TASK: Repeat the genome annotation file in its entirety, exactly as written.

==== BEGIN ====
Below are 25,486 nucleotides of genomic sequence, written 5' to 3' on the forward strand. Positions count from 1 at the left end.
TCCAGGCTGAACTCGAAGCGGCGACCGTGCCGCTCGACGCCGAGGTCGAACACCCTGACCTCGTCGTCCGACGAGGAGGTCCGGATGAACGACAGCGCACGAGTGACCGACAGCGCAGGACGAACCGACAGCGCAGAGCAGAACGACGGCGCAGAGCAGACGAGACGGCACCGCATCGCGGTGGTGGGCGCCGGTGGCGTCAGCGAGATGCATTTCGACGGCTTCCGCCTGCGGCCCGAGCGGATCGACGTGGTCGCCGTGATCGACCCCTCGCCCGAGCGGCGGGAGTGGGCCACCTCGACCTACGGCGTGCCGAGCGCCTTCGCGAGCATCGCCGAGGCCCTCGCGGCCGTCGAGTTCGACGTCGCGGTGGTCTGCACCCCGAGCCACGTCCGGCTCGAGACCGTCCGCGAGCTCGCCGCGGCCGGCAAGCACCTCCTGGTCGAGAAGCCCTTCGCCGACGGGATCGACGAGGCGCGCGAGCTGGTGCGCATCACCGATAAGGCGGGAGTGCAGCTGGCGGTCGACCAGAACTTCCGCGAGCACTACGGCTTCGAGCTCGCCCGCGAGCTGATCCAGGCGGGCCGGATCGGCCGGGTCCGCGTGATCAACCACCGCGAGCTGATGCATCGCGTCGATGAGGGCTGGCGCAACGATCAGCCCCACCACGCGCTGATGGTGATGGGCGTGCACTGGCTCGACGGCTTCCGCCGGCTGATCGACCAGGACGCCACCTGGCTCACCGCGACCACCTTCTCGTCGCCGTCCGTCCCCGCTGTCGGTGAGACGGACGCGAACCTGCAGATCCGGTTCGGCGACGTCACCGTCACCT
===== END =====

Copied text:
Below are 25,486 nucleotides of genomic sequence, written 5' to 3' on the forward strand. Positions count from 1 at the left end.
TCCAGGCTGAACTCGAAGCGGCGACCGTGCCGCTCGACGCCGAGGTCGAACACCCTGACCTCGTCGTCCGACGAGGAGGTCCGGATGAACGACAGCGCACGAGTGACCGACAGCGCAGGACGAACCGACAGCGCAGAGCAGAACGACGGCGCAGAGCAGACGAGACGGCACCGCATCGCGGTGGTGGGCGCCGGTGGCGTCAGCGAGATGCATTTCGACGGCTTCCGCCTGCGGCCCGAGCGGATCGACGTGGTCGCCGTGATCGACCCCTCGCCCGAGCGGCGGGAGTGGGCCACCTCGACCTACGGCGTGCCGAGCGCCTTCGCGAGCATCGCCGAGGCCCTCGCGGCCGTCGAGTTCGACGTCGCGGTGGTCTGCACCCCGAGCCACGTCCGGCTCGAGACCGTCCGCGAGCTCGCCGCGGCCGGCAAGCACCTCCTGGTCGAGAAGCCCTTCGCCGACGGGATCGACGAGGCGCGCGAGCTGGTGCGCATCACCGATAAGGCGGGAGTGCAGCTGGCGGTCGACCAGAACTTCCGCGAGCACTACGGCTTCGAGCTCGCCCGCGAGCTGATCCAGGCGGGCCGGATCGGCCGGGTCCGCGTGATCAACCACCGCGAGCTGATGCATCGCGTCGATGAGGGCTGGCGCAACGATCAGCCCCACCACGCGCTGATGGTGATGGGCGTGCACTGGCTCGACGGCTTCCGCCGGCTGATCGACCAGGACGCCACCTGGCTCACCGCGACCACCTTCTCGTCGCCGTCCGTCCCCGCTGTCGGTGAGACGGACGCGAACCTGCAGATCCGGTTCGGCGACGTCACCGTCACCT